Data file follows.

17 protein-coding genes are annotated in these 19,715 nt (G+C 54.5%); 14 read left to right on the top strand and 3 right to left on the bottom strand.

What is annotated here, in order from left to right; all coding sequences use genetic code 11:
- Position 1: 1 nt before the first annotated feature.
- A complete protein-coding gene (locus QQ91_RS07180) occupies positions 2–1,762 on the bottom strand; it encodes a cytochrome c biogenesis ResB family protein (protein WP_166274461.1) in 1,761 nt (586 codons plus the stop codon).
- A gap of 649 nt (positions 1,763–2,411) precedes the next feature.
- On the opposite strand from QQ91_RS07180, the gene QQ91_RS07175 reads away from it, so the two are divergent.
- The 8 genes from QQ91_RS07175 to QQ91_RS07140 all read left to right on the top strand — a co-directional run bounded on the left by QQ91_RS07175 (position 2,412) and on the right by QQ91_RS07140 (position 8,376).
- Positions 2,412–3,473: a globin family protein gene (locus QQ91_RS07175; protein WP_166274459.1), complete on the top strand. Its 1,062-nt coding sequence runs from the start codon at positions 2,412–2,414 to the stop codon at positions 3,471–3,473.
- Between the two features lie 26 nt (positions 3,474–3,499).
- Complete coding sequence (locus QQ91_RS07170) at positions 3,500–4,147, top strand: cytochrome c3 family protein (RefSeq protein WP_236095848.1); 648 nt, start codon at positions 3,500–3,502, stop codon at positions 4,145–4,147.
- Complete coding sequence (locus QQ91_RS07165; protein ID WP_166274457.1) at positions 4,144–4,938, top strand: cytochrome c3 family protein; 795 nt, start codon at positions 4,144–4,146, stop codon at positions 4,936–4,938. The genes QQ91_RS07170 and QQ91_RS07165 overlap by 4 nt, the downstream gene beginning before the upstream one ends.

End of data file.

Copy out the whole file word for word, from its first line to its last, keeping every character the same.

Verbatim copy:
17 protein-coding genes are annotated in these 19,715 nt (G+C 54.5%); 14 read left to right on the top strand and 3 right to left on the bottom strand.

What is annotated here, in order from left to right; all coding sequences use genetic code 11:
- Position 1: 1 nt before the first annotated feature.
- A complete protein-coding gene (locus QQ91_RS07180) occupies positions 2–1,762 on the bottom strand; it encodes a cytochrome c biogenesis ResB family protein (protein WP_166274461.1) in 1,761 nt (586 codons plus the stop codon).
- A gap of 649 nt (positions 1,763–2,411) precedes the next feature.
- On the opposite strand from QQ91_RS07180, the gene QQ91_RS07175 reads away from it, so the two are divergent.
- The 8 genes from QQ91_RS07175 to QQ91_RS07140 all read left to right on the top strand — a co-directional run bounded on the left by QQ91_RS07175 (position 2,412) and on the right by QQ91_RS07140 (position 8,376).
- Positions 2,412–3,473: a globin family protein gene (locus QQ91_RS07175; protein WP_166274459.1), complete on the top strand. Its 1,062-nt coding sequence runs from the start codon at positions 2,412–2,414 to the stop codon at positions 3,471–3,473.
- Between the two features lie 26 nt (positions 3,474–3,499).
- Complete coding sequence (locus QQ91_RS07170) at positions 3,500–4,147, top strand: cytochrome c3 family protein (RefSeq protein WP_236095848.1); 648 nt, start codon at positions 3,500–3,502, stop codon at positions 4,145–4,147.
- Complete coding sequence (locus QQ91_RS07165; protein ID WP_166274457.1) at positions 4,144–4,938, top strand: cytochrome c3 family protein; 795 nt, start codon at positions 4,144–4,146, stop codon at positions 4,936–4,938. The genes QQ91_RS07170 and QQ91_RS07165 overlap by 4 nt, the downstream gene beginning before the upstream one ends.